India Signs Customs Treaty With Holland To Push Business With Europe

first_imgIndia and European economic major Netherlands last week singed Customs Treaty which will boost trade ties between the two countries through an efficicent management of customs rules. Menno Snel, Netherlands Minister for Customs and Taxation, during whose trip the Customs Treaty was signed told ET that the more efficient cargo can pass borders, whether in the Port of Rotterdam or Mumbai – or the airport of New Delhi, the more time and money is saved. Read it at Economic Times Related Itemslast_img


first_imgAfter much pleading, Rio received nearly USD 300 million After much pleading, Rio received nearly USD 300 million from the federal coffers to extend its metro network to link the main Olympic zone of Barra da Tijuca with the chic Ipanema district.But the federal budget is in no better shape.Brazils primary fiscal deficit is forecast to be around USD 47 billion. And the government is confronted with double-digit inflation, unemployment at a record 11 percent. The climate has been worsened by political upheaval. The country is in the midst of a controversial impeachment process against its leftwing president, Dilma Rousseff, who has been suspended from office for alleged manipulation of public accounts.She has been replaced in the interim by her vice president, Michel Temer, who comes from the center-right PMDB party — the same grouping that runs Rio de Janeiro and the state housing it.Rousseffs fate is to be decided by the Senate in the coming months, likely in the middle of August, when the Olympics will be in full swing.The Games are expected to bring in 10,500 athletes and half a million tourists from around the world, with sporting events and Rio itself to be thrown into the glare of international media. AFP AH AHlast_img read more

Juneau roller derby team starts junior league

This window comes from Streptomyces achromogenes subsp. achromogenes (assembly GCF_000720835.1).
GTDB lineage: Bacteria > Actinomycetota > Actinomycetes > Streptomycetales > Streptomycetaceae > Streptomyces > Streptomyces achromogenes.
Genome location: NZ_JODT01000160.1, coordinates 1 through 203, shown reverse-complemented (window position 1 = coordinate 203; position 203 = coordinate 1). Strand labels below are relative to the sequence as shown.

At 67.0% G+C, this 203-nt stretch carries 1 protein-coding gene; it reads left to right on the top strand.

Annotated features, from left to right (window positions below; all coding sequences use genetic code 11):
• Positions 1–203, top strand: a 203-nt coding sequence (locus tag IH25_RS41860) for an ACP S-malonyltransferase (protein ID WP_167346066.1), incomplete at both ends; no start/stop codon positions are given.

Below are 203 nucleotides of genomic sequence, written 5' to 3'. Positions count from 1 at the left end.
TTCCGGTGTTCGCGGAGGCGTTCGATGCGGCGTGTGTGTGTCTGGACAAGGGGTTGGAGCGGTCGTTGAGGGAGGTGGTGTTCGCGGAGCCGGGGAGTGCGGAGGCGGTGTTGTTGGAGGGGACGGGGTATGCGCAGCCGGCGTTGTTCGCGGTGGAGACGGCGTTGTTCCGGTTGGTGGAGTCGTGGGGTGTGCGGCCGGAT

first_imgThe Juneau RollerGirls are training a coed junior league this fall. Roller derby is characterized by fast-paced bouts, slick moves and cheeky alter egos. Helmets are essential. But the raucous sport can be adapted for kids.Download AudioTaku RollerSports is loaning the gear for the junior derby league. (Photo by Elizabeth Jenkins/KTOO)At the Zach Gordon Youth Center, Kim Champney is skating backwards. She holds the hands of a young skater to help with the girl’s balance and demonstrates the utility of a wrist guard.“I can slam my hand down and it doesn’t hurt at all,” she says.On Juneau’s adult roller derby team, Champney is what you call a jammer.“My derby name is Kimbustible.”Taku RollerSports is loaning the gear for the junior derby league. (Photo by Elizabeth Jenkins/KTOO)During bouts, she tries to lap the opposing team’s blockers. A blocker’s job is to stop the jammer from getting through.“And you can do this by knocking them over, getting in front of them or physically moving people around the track,” Champney said.The 12 to 17  year-old coed league will start out a little differently. There won’t be any physical contact to begin with. Players will have to work their way up to that. However, Champney admits roller derby may have an image to overcome.“Back in the 70s, it was like the World Wrestling Federation or whatever. It was very staged and dramatic,” she said. “People were knocking people over. Even the movie Whip It that’s been part of the resurgence — overemphasized the violent part in it.”Initially, she says kids will learn the basics: how to skate, how to stop and how to go backwards. By the time they’re doing more advanced moves, like blocking, they’ll have a strong foundation.“I’ve played for five years and I’ve never had a critical injury. My daughter is going to be a part of roller derby, and I feel like there’s been a big safety aspect,” Champney said.Just a few weeks ago, an international derby association announced it was trying to unite junior leagues. Adult teams have already cropped up in nearly every Southeast community and Champney thinks more kids’ leagues are to follow.The Juneau roller girls were inspired last spring after watching kids from Seattle play. They were leaps and bounds ahead of the adults, and Champney says she’s lucky she’s playing now.“Because when there’s established junior programs, we won’t be able to compete.”Stephanie Kruse rolls around on skates with a toddler on her hip. Her derby name is Titan Young.“And Luke’s roller derby name is Sling Shot. His mom is Catapult Kim. So he’s Sling Shot,” she said.Kruse says she’s excited to teach. Derby is the first organized sport she’s played and it’s taught her a lot. One of the takeaways she thinks could be valuable for kids is body confidence.“It doesn’t matter how tall you are, short you are, big you are. Everyone has a secret roller derby super power and figuring it out and unlocking it,” Kruse said.As the recruiting begins, Kim Champney says the kids can put their own spin on things–coming up with derby names and a fierce team logo.“We want to make it kid led. So any youth who’s interested in getting in on the ground floor can really help us shape that,” she said.Petersburg’s Rok’n Blockers might have some new competition.last_img read more